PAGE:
First, Mervyn Peake builds the static grey stone world of Gormenghast Castle, then he populates it with Lord Sepulchrave (the Earl of Groan) and a few key members and servants of his family, and finally bit by bit he permits them to interact.

The world of Gormenghast has a Gothic solidity about it. It has been built from the hallowed ground up out of bot
Mervyn Peake was one of those gifted people you burningly resent, he was a brilliant artist and then he thought oh I need something else to occupy my time when I'm not doing brilliant drawings and paintings, hmm what can I do, ah yes I'll write one of the century's greatest fantasies in one of the most individual and beautiful prose styles, and create about a dozen of the most memorable and delightful characters in all of fiction, including a real heartbreaker of a heroine called Fuchsia, yes, h ...more
It is difficult to believe that this book was written by a human. It reads like an unearthed mythology, discovered on a far away planet in a cave filled with treasure.

Derivating from the Tolkien model for fantasy, Peake's genius is certainly the progenitor for all non horses-and-swords books of the genre. And his ability to create an ensemble book without a strong lead character is simply amazing. There should be a graduate class taught on his methods of characterization and the importance of co
Looking for a drive on the dark side? Something grotesque and dripping with unwarranted behavior? How about some characters that are so repulsive, you can't help but be drawn into their world? A world of such descriptive horror that you're both terrified to watch, yet oddly hypnotized? Well, then step right in, into the world of Titus Groan, the next Earl of Groan, the heir of Gormenghast Castle, the castle which is pretty much our main character in and of itself. It's a place where time seems t ...more

Titus Groan is a novel that defies classification yet it is one hundred percent powerfully written and one hundred percent a classic. It is however not for those who don't like to patiently sit through a long, description driven narrative. But for those who appreciate those elements in a work of fiction or perhaps those who found the unique ideas of The Trial interesting I strongly recommend this novel.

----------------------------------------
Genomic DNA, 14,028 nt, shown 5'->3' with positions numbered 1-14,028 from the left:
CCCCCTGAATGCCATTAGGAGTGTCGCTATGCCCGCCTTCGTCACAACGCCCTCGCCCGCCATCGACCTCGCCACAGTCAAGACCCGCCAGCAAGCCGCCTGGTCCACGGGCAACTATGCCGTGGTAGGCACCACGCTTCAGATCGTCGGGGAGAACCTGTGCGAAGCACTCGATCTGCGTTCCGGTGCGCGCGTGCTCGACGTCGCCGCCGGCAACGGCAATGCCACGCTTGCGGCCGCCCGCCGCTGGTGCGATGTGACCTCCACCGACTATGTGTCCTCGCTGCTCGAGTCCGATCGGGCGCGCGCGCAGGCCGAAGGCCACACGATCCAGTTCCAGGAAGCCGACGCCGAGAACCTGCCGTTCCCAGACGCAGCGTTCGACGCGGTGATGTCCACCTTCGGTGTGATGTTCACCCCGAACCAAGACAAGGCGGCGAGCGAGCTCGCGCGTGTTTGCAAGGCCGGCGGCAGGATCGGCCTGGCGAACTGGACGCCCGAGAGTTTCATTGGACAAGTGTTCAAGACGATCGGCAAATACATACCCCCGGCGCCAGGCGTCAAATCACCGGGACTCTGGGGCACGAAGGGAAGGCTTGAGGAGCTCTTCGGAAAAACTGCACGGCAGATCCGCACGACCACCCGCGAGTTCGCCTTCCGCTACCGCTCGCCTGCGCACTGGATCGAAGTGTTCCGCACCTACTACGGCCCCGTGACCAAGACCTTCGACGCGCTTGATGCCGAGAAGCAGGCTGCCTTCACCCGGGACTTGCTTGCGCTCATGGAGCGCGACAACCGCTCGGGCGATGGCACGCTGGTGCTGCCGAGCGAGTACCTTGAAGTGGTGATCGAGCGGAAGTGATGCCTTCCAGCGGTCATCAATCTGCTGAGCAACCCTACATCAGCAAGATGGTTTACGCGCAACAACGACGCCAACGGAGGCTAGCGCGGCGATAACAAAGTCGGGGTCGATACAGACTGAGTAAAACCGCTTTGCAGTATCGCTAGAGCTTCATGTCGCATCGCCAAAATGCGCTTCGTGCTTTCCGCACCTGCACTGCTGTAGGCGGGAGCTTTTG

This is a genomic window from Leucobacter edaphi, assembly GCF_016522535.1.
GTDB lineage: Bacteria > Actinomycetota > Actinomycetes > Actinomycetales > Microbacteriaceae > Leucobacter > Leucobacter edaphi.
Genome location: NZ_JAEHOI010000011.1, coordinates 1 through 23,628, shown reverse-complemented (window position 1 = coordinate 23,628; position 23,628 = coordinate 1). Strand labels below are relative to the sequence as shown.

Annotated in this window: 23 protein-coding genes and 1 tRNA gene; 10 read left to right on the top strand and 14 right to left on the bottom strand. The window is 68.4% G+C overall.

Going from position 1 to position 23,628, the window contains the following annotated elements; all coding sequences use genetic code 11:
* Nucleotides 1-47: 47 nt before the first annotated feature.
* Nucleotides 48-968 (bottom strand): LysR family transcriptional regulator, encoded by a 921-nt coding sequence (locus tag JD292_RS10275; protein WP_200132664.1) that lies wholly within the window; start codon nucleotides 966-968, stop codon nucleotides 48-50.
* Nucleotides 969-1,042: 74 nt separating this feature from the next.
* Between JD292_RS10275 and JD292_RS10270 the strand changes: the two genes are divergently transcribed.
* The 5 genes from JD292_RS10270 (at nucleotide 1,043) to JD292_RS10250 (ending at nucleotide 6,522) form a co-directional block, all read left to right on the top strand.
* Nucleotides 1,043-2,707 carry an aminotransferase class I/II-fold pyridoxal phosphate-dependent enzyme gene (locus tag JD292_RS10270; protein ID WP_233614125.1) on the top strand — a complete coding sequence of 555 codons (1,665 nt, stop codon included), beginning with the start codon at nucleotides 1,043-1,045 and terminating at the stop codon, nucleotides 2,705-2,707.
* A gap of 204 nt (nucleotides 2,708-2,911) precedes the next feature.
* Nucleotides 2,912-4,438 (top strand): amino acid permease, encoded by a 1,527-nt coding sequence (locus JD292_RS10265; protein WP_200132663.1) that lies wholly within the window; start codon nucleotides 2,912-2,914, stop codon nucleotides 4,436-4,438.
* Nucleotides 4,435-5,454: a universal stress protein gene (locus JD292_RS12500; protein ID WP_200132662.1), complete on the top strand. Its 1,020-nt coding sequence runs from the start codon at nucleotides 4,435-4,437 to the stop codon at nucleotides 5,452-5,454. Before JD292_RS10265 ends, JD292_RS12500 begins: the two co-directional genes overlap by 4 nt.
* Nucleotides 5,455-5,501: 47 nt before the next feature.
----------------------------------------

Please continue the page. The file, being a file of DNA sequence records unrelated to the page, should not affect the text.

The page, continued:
The best genre that I could possibly associate this with is fantasy. However it is also a nove
In very broad terms, writers have to deal with two main issues when putting their stories to paper: the 'macro' issue (i.e., the overall plot, theme(s), and desired character development), and the 'micro' issue (wordsmithing, prose, and style). The greatest writers, in their greatest works, manage to nail one issue, while successfully covering their shortcomings on the other. Mervyn Peake not only managed to nail both issues in toto, he is left with plenty of literary "hammer power" to spare.

Gregor Xane
Titus Groan is considered by many to be a masterpiece of the literature of the fantastic. I don't think that I can argue with that assessment. However, I can say that it's a masterpiece that I certainly wasn't pleased to be reading for much of the time I was doing so. The primary reason for this was that I felt that it was overly descriptive, tediously so. And I think of myself as someone who has a high tolerance for fictional works that others deem too descriptive.

Below you'll find a passage d
Jun 18, 2013 Fatin rated it 5 of 5 stars  ·  review of another edition